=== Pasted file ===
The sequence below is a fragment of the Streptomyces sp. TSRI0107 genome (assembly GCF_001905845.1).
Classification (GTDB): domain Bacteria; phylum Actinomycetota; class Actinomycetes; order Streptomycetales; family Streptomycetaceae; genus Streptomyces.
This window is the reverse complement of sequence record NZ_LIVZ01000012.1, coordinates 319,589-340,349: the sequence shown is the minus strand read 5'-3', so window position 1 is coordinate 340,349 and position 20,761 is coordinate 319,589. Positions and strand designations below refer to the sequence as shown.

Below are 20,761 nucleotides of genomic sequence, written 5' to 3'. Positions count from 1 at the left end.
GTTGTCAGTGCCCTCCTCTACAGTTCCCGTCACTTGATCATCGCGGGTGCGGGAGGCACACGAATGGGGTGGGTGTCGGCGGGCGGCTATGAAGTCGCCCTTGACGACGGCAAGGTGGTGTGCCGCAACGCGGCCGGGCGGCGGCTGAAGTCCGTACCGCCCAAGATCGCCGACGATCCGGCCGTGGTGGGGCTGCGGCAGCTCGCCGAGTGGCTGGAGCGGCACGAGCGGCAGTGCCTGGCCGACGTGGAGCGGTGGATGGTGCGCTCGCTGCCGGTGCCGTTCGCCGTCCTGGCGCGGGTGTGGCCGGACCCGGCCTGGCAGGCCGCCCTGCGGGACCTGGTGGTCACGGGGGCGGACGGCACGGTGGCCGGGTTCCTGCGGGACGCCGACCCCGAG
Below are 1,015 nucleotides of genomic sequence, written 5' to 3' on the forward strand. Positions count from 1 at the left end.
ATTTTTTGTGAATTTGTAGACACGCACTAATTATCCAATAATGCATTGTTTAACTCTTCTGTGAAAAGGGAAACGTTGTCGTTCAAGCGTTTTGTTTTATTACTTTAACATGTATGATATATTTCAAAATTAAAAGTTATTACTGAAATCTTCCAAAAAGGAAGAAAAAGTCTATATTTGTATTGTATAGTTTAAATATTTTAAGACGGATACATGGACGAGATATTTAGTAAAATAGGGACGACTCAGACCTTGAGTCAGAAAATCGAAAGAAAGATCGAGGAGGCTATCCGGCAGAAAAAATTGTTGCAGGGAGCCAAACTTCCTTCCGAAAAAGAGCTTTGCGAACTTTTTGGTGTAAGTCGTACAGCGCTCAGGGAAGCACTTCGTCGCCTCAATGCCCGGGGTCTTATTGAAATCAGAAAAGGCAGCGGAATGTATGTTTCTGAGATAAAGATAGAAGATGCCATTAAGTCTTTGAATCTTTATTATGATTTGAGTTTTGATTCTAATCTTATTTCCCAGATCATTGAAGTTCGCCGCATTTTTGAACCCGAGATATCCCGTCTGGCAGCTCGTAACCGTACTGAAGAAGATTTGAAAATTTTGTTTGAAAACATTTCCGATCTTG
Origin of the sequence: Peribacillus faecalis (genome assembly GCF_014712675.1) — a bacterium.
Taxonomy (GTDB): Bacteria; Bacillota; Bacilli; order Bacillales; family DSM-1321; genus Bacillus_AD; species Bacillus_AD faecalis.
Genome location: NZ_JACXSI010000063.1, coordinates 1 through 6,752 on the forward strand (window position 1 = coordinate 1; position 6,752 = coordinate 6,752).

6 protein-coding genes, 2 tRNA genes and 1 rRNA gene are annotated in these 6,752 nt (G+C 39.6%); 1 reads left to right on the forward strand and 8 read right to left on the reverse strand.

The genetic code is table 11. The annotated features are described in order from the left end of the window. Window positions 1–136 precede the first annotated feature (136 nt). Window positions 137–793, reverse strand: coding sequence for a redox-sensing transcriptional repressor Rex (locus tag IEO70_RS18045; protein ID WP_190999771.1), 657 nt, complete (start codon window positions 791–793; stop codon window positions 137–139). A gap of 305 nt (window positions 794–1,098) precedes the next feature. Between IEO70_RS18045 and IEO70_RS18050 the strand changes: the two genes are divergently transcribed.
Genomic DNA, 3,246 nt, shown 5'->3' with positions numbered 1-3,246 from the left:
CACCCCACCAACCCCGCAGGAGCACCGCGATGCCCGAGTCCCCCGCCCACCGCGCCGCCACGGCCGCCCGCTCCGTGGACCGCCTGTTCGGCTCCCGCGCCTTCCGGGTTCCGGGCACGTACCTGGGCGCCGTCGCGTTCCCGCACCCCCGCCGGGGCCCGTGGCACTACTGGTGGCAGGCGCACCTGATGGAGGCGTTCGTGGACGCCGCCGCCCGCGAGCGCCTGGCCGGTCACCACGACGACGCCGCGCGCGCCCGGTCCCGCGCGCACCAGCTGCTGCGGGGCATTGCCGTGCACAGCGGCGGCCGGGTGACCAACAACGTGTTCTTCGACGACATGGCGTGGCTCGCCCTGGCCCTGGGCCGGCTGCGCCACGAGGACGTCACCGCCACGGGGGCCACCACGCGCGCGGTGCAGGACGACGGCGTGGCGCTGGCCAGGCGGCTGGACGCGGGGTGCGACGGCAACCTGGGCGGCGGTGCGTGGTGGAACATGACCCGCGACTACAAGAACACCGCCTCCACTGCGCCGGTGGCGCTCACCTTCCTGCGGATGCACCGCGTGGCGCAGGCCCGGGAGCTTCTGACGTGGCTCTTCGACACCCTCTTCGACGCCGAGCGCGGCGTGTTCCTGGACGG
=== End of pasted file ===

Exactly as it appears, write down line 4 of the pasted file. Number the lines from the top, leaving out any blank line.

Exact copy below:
Below are 20,761 nucleotides of genomic sequence, written 5' to 3'. Positions count from 1 at the left end.